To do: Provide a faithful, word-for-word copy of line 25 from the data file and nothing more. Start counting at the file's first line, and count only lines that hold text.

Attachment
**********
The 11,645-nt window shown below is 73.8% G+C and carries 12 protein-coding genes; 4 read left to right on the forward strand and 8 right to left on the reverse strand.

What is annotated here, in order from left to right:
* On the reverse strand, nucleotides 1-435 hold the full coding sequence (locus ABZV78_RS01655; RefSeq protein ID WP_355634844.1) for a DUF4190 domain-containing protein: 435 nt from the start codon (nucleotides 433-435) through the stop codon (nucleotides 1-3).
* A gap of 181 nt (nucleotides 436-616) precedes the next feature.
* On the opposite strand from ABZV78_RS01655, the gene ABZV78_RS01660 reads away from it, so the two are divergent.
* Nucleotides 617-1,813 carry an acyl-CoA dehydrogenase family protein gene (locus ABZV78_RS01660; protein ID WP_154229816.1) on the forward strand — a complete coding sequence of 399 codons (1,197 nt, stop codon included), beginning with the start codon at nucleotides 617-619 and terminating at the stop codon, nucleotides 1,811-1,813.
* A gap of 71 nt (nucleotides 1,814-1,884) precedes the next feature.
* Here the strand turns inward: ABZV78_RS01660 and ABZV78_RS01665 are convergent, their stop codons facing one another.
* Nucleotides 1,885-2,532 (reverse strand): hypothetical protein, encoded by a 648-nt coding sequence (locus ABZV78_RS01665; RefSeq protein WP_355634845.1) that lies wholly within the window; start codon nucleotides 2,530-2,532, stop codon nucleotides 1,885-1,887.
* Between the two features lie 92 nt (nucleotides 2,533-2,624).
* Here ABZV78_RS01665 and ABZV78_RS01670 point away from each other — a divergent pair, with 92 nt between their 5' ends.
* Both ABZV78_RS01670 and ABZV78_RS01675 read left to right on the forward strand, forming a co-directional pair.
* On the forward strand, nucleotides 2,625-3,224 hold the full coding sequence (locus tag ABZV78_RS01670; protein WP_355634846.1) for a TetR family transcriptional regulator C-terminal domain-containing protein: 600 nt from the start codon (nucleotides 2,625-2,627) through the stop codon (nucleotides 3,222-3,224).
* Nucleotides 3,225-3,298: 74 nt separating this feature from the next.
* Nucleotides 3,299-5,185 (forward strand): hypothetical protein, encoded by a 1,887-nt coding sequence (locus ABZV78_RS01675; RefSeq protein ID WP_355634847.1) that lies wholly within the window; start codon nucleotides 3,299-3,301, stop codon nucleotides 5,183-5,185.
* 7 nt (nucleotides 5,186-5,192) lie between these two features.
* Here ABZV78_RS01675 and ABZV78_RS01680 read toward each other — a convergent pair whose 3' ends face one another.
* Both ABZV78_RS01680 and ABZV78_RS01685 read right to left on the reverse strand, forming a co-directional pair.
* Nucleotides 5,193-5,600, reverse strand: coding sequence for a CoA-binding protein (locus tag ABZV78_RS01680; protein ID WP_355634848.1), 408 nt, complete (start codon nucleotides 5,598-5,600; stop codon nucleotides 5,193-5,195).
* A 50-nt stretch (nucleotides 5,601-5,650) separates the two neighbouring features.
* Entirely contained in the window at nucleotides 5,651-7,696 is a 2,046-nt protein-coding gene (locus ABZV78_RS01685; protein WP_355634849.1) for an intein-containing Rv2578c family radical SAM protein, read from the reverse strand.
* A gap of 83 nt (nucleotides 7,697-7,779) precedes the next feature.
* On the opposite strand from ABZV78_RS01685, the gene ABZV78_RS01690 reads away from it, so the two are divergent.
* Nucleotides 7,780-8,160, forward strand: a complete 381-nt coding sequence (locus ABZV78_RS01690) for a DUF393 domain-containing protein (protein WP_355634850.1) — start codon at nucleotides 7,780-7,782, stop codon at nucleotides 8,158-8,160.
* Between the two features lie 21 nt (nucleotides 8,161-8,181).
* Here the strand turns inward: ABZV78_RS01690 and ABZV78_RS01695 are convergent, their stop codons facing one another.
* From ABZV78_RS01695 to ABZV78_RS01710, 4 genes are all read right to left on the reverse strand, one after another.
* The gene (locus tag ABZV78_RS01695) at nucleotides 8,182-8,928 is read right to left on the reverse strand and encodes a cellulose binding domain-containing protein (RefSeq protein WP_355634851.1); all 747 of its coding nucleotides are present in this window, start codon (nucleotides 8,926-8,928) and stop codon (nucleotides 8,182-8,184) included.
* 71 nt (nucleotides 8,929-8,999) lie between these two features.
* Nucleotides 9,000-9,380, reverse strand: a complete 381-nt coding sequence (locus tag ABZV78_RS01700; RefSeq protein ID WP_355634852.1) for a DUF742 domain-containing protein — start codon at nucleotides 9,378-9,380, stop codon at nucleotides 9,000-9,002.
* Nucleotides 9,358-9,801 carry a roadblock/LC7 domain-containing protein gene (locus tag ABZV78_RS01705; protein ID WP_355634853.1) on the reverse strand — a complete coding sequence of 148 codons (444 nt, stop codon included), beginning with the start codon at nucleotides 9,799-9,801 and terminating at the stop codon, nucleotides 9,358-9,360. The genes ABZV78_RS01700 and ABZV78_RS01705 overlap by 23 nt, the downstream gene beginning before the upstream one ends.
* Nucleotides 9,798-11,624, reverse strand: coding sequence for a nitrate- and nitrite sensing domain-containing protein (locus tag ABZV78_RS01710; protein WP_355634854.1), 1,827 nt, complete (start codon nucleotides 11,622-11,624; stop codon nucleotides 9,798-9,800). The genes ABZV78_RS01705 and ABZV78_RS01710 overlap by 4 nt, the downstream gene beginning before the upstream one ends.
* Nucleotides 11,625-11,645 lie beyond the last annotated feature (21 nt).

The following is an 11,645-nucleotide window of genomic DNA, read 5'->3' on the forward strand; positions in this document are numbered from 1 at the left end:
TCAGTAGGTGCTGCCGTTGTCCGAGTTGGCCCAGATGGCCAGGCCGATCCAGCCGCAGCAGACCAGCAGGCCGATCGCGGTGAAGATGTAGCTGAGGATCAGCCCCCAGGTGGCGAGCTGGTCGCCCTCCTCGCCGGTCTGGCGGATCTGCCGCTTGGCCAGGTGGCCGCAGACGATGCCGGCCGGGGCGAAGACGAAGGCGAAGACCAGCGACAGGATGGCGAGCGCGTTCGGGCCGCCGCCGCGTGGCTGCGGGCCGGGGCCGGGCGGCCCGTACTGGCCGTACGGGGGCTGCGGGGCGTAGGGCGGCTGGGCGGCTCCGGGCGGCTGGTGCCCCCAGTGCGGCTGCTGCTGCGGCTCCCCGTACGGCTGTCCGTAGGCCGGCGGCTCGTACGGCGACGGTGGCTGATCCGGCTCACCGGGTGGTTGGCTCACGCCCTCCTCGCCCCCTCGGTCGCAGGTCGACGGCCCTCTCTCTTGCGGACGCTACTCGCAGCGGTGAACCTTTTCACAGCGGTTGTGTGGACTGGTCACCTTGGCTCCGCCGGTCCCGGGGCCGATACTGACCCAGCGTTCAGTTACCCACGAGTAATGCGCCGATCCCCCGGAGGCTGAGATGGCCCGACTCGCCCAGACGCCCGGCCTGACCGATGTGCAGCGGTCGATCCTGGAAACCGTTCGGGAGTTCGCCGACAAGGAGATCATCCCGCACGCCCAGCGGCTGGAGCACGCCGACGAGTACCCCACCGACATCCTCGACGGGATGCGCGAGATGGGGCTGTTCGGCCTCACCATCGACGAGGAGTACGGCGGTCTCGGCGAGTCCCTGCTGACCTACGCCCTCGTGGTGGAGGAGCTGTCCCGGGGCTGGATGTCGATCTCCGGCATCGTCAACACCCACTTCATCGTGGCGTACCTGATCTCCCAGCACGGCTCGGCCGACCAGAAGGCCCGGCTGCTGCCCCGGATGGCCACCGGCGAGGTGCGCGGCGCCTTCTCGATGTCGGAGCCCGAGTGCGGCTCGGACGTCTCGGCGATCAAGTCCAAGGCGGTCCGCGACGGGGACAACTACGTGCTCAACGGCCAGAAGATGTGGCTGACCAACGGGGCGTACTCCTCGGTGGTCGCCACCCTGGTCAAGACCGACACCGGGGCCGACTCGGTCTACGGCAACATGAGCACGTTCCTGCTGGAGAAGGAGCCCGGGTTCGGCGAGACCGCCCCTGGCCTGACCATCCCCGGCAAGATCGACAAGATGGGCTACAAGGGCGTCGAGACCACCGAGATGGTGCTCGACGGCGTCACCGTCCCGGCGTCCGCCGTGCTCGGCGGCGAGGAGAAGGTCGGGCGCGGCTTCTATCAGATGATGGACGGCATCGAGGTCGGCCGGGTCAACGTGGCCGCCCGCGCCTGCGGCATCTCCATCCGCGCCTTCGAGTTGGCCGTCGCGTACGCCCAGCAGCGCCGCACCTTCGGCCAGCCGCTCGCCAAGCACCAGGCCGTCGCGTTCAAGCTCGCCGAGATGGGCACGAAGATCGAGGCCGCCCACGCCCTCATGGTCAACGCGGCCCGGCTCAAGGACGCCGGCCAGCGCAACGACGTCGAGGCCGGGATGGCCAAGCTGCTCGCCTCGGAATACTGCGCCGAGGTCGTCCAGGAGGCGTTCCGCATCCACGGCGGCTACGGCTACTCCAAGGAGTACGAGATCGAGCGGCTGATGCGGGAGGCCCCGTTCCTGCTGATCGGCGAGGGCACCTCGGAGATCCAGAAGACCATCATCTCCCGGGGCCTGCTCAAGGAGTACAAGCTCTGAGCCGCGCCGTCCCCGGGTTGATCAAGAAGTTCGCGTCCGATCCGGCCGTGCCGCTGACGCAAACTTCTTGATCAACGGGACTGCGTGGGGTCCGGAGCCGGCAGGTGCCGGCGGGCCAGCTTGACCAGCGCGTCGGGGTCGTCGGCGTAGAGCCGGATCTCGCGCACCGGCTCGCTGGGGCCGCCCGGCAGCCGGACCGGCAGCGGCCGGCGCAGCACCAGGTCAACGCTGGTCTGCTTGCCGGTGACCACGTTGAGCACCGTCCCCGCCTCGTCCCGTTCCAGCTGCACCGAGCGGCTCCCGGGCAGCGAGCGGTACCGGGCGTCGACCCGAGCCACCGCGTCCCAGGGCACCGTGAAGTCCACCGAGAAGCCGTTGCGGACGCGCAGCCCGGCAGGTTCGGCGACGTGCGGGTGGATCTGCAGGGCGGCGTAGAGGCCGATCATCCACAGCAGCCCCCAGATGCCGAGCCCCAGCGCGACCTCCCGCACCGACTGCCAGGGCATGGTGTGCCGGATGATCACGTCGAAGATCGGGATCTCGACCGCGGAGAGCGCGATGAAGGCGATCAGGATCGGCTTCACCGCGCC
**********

* Between the two features lie 21 nt (nucleotides 8,161-8,181).